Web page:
Parliament protester fines for trespass
PUBLISHED: 13:48 20 November 2008 | UPDATED: 15:37 07 September 2010
A BELSIZE climate change campaigner was found guilty of trespass after she and four others scaled the Houses of Parliament to protest against Heathrow expansion plans. Tamsin Omond, together with Olivia Chessell, Alexander George, Leo Murray and Graham Th
A BELSIZE climate change campaigner was found guilty of trespass after she and four others scaled the Houses of Parliament to protest against Heathrow expansion plans.
Tamsin Omond, together with Olivia Chessell, Alexander George, Leo Murray and Graham Thompson, unfurled banners from the roof and threw paper aeroplanes onto people below.
The group, called Plane Stupid, carried out the stunt to highlight a conspiracy they believed was taking place between BAA and the Department of Transport, Westminster Magistrates Court heard.
They said they had tried every democratic avenue open to them to stop another runway being built, and the only course of action left to them was to scale the Houses of Parliament and attract the attention of the media.
They all denied a charge of trespass and put forward a defence under Section 3 of the Criminal Law Act which allows force to be used to prevent a crime - the crime, they believed, was the conspiracy.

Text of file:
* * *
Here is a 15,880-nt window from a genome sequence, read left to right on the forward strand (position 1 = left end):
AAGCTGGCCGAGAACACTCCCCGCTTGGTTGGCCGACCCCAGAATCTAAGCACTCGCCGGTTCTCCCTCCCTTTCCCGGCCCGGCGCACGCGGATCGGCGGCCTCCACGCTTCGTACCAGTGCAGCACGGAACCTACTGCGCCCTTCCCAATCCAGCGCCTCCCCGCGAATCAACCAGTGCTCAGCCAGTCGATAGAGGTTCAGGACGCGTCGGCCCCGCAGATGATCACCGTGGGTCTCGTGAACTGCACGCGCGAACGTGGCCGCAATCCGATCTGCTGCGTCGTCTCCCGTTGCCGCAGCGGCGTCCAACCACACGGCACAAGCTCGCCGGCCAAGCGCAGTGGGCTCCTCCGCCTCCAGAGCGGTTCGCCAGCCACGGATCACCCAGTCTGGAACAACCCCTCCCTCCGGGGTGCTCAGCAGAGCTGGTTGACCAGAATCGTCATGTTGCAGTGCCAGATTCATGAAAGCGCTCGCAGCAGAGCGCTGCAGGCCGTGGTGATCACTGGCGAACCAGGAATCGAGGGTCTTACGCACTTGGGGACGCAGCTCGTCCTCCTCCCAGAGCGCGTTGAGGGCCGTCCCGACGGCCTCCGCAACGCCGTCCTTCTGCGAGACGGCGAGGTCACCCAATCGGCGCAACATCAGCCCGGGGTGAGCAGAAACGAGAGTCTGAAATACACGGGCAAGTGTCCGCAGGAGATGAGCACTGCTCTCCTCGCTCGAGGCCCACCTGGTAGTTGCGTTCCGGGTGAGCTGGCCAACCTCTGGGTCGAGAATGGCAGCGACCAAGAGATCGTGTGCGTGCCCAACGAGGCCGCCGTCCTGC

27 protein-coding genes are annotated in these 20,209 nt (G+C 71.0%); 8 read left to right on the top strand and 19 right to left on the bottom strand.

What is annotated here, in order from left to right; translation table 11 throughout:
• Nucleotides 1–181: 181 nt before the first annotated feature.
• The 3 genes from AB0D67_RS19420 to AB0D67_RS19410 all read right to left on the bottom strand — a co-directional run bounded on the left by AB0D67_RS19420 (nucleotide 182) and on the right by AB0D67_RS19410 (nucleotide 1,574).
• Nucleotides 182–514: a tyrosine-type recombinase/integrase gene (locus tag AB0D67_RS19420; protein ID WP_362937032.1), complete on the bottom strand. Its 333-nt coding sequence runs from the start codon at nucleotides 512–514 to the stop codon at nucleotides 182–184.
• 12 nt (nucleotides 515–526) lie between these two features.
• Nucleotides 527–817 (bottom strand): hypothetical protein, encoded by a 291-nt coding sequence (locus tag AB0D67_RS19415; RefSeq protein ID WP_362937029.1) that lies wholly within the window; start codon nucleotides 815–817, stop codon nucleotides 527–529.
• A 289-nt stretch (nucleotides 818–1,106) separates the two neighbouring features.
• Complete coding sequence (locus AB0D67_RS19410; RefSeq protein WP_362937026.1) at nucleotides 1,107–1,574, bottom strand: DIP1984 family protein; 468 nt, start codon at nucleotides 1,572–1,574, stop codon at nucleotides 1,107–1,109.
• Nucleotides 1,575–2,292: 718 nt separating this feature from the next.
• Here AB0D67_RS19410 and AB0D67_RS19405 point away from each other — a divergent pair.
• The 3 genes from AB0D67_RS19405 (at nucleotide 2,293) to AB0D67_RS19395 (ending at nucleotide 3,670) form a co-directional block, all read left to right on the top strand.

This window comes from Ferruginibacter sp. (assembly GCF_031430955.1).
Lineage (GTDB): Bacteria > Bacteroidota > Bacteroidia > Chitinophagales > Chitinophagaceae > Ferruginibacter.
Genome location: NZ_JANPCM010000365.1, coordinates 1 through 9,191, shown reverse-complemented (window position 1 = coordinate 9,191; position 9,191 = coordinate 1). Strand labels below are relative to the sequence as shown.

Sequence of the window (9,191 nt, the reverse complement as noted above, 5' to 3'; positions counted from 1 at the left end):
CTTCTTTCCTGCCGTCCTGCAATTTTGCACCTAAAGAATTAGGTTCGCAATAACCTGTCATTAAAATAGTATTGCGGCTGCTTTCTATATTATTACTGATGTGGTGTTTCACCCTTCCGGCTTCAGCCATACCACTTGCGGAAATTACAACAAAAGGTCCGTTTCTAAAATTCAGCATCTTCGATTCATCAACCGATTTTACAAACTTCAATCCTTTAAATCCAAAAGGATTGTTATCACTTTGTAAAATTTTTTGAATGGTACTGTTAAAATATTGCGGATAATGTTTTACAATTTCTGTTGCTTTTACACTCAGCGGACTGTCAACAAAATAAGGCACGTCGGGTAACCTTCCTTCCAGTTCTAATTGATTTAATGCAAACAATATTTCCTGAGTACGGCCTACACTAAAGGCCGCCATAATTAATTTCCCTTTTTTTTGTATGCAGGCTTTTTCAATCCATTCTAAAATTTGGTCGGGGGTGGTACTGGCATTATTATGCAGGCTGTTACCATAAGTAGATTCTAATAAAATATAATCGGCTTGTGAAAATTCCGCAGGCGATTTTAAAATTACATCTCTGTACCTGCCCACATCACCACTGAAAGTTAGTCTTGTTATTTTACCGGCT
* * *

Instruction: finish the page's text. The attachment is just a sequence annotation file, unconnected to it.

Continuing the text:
But District Judge Nicholas Evans ruled this was not applicable and last week they were all found guilty for the February stunt.
Cambridge graduate Omond, 23, was given a conditional discharge and ordered to pay £150 costs while the others were fined £150 each and ordered to pay £200 each in costs as well as a £15 surcharge.
Sentencing the five, the judge said: "You caused no damage, you made no threats to anybody and it was a peaceful demonstration.
"It has no doubt caused considerable embarrassment to those who are concerned with security at the House of Commons that you were able to get onto the roof."
The campaigners sneaked in two banners, reading BAA HQ and NO THIRD RUNWAY, as well as handcuffs, past security - possibly with the help of a third party, the prosecution alleged.
Ms Omond said afterwards: "We got a fine which is pretty much what we were expecting. But we did get to air our arguments which was great.
"I am a bit disappointed our defence did not work but not surprised. We have been to Scotland Yard to report the crime of collusion in a public office and conspiracy to cause a public nuisance in the Department of Transport.
"They told us we couldn't report a crime there so we went to Belgravia and we are now waiting to see what happens."
Co-campaigner Mr Murray, who grew up in Archway, said: "The main thing for me is that the court declined to challenge the reasonability of our belief that there was collusion in the Department of Transport.
"There is also a question about the use of force - we didn't use force against anyone and that seems to be why our defence did not work.
"That is actually encouragement for activists like ourselves to use force, which is ridiculous. I am hoping now the police will investigate the collusion in the Department of Transport over the third runway at Heathrow.
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